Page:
WAM is a proud member of many networks involved in the study of ageing. Below you will find details of our international colleagues and affiliated networks.
WAM is part of the European Network in Aging Studies (ENAS). One of the greatest challenges that today’s Western societies face is their radical demographic change resulting from the expanding human lifespan. The ever-increasing group of older people prompts a thorough reflection on the ways in which we experience and organize human life, more specifically, on the cultural meanings of the aging process, and the theories and policies on aging. The European Network in Aging Studies (ENAS) intends to facilitate sustainable international collaboration so as to develop research that bridges perspectives on aging from the social sciences and the humanities. It was inaugurated in Maastricht (NL), 6-9 October 2011. See the ENAS website here.
Center for Gender and Diversity (NL)
The Center for Gender and Diversity (CGD) develops and offers tuition (e.g. Minor Crucial Differences) and engages in and develops research into the field of Gender and Diversity Studies (e.g. Aagje Swinnen’s Veni project “The Study of the Literary Imagination of Reminiscence in the Reifungs- and Vollendungsroman from a Genre and Gender Perspective.” The Center has built valuable expertise in the study of cultural representations (e.g. Maaike Meijer’s Kritiek van representatie, 1996) and theories of intersectionality, or the interplay of prominent identity markers such as age, gender and disability (e.g. the recently awarded project “Beyond Autonomy and Language: Towards a Disability Studies’ Perspective on Dementia” – ZonMw). In 2009 the CGD organized the conference “Points of Exit: (Un)Conventional Representations of Age, Parenting, and Sexuality” to celebrate its 10th anniversary (29-30 March 2009). Three panels on discourses of old age were formed. Within the framework of the project “Live to Be a Hundred: Cultural Narratives of Longevity,” the CGD hosts the conference “Theorizing Age: Challenging the Disciplines” in October 2011.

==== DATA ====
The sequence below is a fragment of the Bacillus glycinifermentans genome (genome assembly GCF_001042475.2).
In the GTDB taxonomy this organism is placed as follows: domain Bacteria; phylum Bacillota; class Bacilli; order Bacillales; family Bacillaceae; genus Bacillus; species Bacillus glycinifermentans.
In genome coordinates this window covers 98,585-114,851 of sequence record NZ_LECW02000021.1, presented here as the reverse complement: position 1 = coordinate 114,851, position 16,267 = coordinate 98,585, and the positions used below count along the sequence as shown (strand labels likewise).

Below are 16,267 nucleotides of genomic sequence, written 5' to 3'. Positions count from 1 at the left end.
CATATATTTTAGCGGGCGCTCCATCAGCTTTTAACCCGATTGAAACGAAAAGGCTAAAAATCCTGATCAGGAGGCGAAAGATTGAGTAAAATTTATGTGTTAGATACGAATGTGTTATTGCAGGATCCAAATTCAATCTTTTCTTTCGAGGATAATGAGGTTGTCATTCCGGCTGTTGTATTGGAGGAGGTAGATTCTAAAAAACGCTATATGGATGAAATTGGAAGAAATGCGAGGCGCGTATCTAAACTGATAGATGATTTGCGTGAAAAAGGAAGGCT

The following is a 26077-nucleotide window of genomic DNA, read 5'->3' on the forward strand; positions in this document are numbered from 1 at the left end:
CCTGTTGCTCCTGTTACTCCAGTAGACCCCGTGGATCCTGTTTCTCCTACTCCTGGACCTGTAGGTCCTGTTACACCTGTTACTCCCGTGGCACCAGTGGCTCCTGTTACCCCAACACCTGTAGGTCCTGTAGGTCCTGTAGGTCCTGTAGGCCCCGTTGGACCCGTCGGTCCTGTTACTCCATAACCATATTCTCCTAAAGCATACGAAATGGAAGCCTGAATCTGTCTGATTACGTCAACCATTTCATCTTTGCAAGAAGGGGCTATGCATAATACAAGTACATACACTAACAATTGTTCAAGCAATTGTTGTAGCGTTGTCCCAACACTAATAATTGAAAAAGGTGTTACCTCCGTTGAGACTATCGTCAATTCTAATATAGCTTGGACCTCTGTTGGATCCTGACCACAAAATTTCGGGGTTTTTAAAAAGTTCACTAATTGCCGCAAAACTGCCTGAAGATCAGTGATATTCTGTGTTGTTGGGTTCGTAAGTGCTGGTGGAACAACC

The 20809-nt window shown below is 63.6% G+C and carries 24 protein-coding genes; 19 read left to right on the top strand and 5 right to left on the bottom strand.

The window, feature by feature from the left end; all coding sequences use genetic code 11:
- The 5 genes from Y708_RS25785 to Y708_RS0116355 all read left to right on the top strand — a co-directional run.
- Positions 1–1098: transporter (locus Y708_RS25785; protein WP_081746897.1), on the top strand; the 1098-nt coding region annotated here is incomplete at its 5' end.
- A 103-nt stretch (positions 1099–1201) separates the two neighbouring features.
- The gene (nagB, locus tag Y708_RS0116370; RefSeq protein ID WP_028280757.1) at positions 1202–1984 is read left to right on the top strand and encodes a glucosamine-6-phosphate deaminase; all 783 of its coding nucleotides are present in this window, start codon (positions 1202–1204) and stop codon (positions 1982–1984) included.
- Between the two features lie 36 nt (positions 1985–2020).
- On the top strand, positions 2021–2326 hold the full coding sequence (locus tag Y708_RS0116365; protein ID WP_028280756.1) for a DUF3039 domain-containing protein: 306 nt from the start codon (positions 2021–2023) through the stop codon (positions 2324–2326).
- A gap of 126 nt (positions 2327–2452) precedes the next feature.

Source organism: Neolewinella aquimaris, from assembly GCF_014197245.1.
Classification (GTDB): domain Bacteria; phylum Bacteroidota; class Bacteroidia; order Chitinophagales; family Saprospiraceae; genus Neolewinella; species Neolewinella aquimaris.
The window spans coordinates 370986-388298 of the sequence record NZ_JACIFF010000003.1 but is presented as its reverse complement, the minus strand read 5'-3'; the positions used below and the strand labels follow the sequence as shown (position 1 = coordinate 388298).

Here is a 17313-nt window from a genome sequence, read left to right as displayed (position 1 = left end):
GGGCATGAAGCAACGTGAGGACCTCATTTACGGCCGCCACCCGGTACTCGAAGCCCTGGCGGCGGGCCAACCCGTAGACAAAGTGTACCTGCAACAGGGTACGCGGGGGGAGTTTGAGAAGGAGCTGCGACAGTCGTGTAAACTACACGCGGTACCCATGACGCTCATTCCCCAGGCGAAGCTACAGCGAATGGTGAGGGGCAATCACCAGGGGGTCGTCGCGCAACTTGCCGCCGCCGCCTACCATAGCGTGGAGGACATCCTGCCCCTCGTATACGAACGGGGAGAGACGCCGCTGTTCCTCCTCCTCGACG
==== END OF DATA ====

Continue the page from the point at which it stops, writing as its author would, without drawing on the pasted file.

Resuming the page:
Participating members: Ruud Hendriks (Assistant Professor, Department of Philosophy), Ike Kamphof (Assistant Professor, Department of Philosophy), Aagje Swinnen (Assistant Professor, CGD), Annette Hendrikx (Researcher, CGD) and Elena Fronk (PhD candidate, Department of Literature and Art).
Grup Dedal-Lit, University of Lleida (ES)
Grup Dedal-Lit is currently conducting research into aging as represented in literature written in English. The group has undertaken and completed several research projects, such as “Perceptions of Ageing in Contemporary English Literature,” a project financed by the Spanish Ministry of Science and Technology. In 2002, Grup Dedal-Lit organized “The Art of Ageing: An International, Interdisciplinary Conference on Textualising the Phases of Life” (6-8 November). In 2008 it set up the “6th International Symposium on Cultural Gerontology: Extending Time, Emerging Realities, Imagining Response” (16-18 October). Both conferences were funded mainly by the Spanish Ministry of Science and Innovation. Since 2002, Grup Dedal-Lit publications have focused specifically on aging. The Dedal-Lit series includes The Aesthetics of Ageing: Critical Approaches to Literary Representations of the Ageing Process (Eds. Maria O’Neill and Carmen Zamorano-Llena, 2002), The Polemics of Ageing as Reflected in Literatures in English (Eds. Maria Vidal-Grau and Núria Casado-Gual, 2004), Women Ageing Through Literature and Experience (Ed. Brian J. Worsfold, 2005), The Art of Ageing: Textualising the Phases of Life (Ed. Brian J. Worsfold, 2005), andAnthology of Cultural Ageing: Testimonies from Catalonia and England (Eds. Maricel Oró-Piqueras and Marta Miquel-Baldellou). Acculturating Age: Approaches to Cultural Gerontology (Ed. Brian J. Worsfold) is scheduled for publication in Spring 2011.